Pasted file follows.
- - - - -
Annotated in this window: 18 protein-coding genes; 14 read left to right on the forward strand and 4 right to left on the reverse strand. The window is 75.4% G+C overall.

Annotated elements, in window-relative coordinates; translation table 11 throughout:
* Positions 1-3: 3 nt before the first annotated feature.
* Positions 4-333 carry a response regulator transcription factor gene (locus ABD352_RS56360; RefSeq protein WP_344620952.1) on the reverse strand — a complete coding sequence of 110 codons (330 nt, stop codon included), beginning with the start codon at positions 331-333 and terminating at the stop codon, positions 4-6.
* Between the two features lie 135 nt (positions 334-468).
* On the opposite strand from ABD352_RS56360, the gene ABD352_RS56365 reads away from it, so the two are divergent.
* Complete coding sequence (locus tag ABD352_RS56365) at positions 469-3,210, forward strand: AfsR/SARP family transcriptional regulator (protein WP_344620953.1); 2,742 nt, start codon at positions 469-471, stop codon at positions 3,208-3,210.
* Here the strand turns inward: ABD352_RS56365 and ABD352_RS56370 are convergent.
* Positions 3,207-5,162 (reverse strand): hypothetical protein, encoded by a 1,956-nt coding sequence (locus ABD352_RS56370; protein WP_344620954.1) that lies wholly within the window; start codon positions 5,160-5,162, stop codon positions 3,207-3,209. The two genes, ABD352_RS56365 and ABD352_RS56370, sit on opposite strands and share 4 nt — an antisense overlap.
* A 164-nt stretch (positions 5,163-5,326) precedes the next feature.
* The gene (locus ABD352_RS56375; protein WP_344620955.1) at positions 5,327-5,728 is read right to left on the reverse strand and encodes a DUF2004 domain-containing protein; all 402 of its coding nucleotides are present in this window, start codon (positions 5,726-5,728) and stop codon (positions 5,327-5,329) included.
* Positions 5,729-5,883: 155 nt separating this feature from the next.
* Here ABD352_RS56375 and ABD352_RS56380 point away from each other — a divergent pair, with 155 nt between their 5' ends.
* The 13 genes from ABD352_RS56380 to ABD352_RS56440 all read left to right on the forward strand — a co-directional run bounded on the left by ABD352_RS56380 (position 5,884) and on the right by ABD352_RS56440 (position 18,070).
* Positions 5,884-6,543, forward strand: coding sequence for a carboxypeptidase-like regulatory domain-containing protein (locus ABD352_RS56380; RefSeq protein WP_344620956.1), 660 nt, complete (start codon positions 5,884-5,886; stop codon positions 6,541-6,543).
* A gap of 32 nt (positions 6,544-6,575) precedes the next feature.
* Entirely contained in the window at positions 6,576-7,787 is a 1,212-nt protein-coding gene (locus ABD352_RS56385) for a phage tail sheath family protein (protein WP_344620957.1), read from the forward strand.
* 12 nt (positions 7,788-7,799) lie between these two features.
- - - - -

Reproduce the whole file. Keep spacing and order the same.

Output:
Annotated in this window: 18 protein-coding genes; 14 read left to right on the forward strand and 4 right to left on the reverse strand. The window is 75.4% G+C overall.

Annotated elements, in window-relative coordinates; translation table 11 throughout:
* Positions 1-3: 3 nt before the first annotated feature.
* Positions 4-333 carry a response regulator transcription factor gene (locus ABD352_RS56360; RefSeq protein WP_344620952.1) on the reverse strand — a complete coding sequence of 110 codons (330 nt, stop codon included), beginning with the start codon at positions 331-333 and terminating at the stop codon, positions 4-6.
* Between the two features lie 135 nt (positions 334-468).
* On the opposite strand from ABD352_RS56360, the gene ABD352_RS56365 reads away from it, so the two are divergent.
* Complete coding sequence (locus tag ABD352_RS56365) at positions 469-3,210, forward strand: AfsR/SARP family transcriptional regulator (protein WP_344620953.1); 2,742 nt, start codon at positions 469-471, stop codon at positions 3,208-3,210.
* Here the strand turns inward: ABD352_RS56365 and ABD352_RS56370 are convergent.
* Positions 3,207-5,162 (reverse strand): hypothetical protein, encoded by a 1,956-nt coding sequence (locus ABD352_RS56370; protein WP_344620954.1) that lies wholly within the window; start codon positions 5,160-5,162, stop codon positions 3,207-3,209. The two genes, ABD352_RS56365 and ABD352_RS56370, sit on opposite strands and share 4 nt — an antisense overlap.
* A 164-nt stretch (positions 5,163-5,326) precedes the next feature.
* The gene (locus ABD352_RS56375; protein WP_344620955.1) at positions 5,327-5,728 is read right to left on the reverse strand and encodes a DUF2004 domain-containing protein; all 402 of its coding nucleotides are present in this window, start codon (positions 5,726-5,728) and stop codon (positions 5,327-5,329) included.
* Positions 5,729-5,883: 155 nt separating this feature from the next.
* Here ABD352_RS56375 and ABD352_RS56380 point away from each other — a divergent pair, with 155 nt between their 5' ends.
* The 13 genes from ABD352_RS56380 to ABD352_RS56440 all read left to right on the forward strand — a co-directional run bounded on the left by ABD352_RS56380 (position 5,884) and on the right by ABD352_RS56440 (position 18,070).
* Positions 5,884-6,543, forward strand: coding sequence for a carboxypeptidase-like regulatory domain-containing protein (locus ABD352_RS56380; RefSeq protein WP_344620956.1), 660 nt, complete (start codon positions 5,884-5,886; stop codon positions 6,541-6,543).
* A gap of 32 nt (positions 6,544-6,575) precedes the next feature.
* Entirely contained in the window at positions 6,576-7,787 is a 1,212-nt protein-coding gene (locus ABD352_RS56385) for a phage tail sheath family protein (protein WP_344620957.1), read from the forward strand.
* 12 nt (positions 7,788-7,799) lie between these two features.